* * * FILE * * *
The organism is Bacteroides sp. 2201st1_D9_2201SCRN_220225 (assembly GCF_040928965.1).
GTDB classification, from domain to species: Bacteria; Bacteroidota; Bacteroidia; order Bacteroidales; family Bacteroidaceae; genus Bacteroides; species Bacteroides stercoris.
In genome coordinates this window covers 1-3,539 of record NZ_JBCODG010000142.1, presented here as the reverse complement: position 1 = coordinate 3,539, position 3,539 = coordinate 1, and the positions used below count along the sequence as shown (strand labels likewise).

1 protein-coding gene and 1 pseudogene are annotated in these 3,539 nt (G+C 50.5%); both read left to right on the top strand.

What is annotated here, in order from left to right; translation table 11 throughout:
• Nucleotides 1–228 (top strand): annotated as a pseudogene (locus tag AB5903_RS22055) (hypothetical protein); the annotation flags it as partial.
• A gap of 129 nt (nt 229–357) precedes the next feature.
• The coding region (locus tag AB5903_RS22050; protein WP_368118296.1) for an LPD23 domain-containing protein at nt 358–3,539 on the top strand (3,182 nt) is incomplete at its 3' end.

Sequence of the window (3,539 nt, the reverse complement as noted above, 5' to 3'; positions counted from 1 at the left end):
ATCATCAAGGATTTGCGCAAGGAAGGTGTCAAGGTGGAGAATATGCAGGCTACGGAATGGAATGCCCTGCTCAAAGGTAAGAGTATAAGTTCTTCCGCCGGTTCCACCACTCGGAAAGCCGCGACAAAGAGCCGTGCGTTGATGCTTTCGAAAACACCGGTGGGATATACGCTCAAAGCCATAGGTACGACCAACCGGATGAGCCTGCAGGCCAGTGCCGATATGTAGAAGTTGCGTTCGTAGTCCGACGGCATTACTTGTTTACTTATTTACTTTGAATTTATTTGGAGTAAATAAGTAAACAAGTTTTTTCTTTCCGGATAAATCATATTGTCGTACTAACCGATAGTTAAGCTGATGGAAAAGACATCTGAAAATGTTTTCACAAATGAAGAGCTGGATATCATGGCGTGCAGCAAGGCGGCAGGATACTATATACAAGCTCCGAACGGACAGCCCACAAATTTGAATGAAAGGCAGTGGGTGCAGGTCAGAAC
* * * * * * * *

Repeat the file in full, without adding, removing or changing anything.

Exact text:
The organism is Bacteroides sp. 2201st1_D9_2201SCRN_220225 (assembly GCF_040928965.1).
GTDB classification, from domain to species: Bacteria; Bacteroidota; Bacteroidia; order Bacteroidales; family Bacteroidaceae; genus Bacteroides; species Bacteroides stercoris.
In genome coordinates this window covers 1-3,539 of record NZ_JBCODG010000142.1, presented here as the reverse complement: position 1 = coordinate 3,539, position 3,539 = coordinate 1, and the positions used below count along the sequence as shown (strand labels likewise).

1 protein-coding gene and 1 pseudogene are annotated in these 3,539 nt (G+C 50.5%); both read left to right on the top strand.

What is annotated here, in order from left to right; translation table 11 throughout:
• Nucleotides 1–228 (top strand): annotated as a pseudogene (locus tag AB5903_RS22055) (hypothetical protein); the annotation flags it as partial.
• A gap of 129 nt (nt 229–357) precedes the next feature.
• The coding region (locus tag AB5903_RS22050; protein WP_368118296.1) for an LPD23 domain-containing protein at nt 358–3,539 on the top strand (3,182 nt) is incomplete at its 3' end.

Sequence of the window (3,539 nt, the reverse complement as noted above, 5' to 3'; positions counted from 1 at the left end):
ATCATCAAGGATTTGCGCAAGGAAGGTGTCAAGGTGGAGAATATGCAGGCTACGGAATGGAATGCCCTGCTCAAAGGTAAGAGTATAAGTTCTTCCGCCGGTTCCACCACTCGGAAAGCCGCGACAAAGAGCCGTGCGTTGATGCTTTCGAAAACACCGGTGGGATATACGCTCAAAGCCATAGGTACGACCAACCGGATGAGCCTGCAGGCCAGTGCCGATATGTAGAAGTTGCGTTCGTAGTCCGACGGCATTACTTGTTTACTTATTTACTTTGAATTTATTTGGAGTAAATAAGTAAACAAGTTTTTTCTTTCCGGATAAATCATATTGTCGTACTAACCGATAGTTAAGCTGATGGAAAAGACATCTGAAAATGTTTTCACAAATGAAGAGCTGGATATCATGGCGTGCAGCAAGGCGGCAGGATACTATATACAAGCTCCGAACGGACAGCCCACAAATTTGAATGAAAGGCAGTGGGTGCAGGTCAGAAC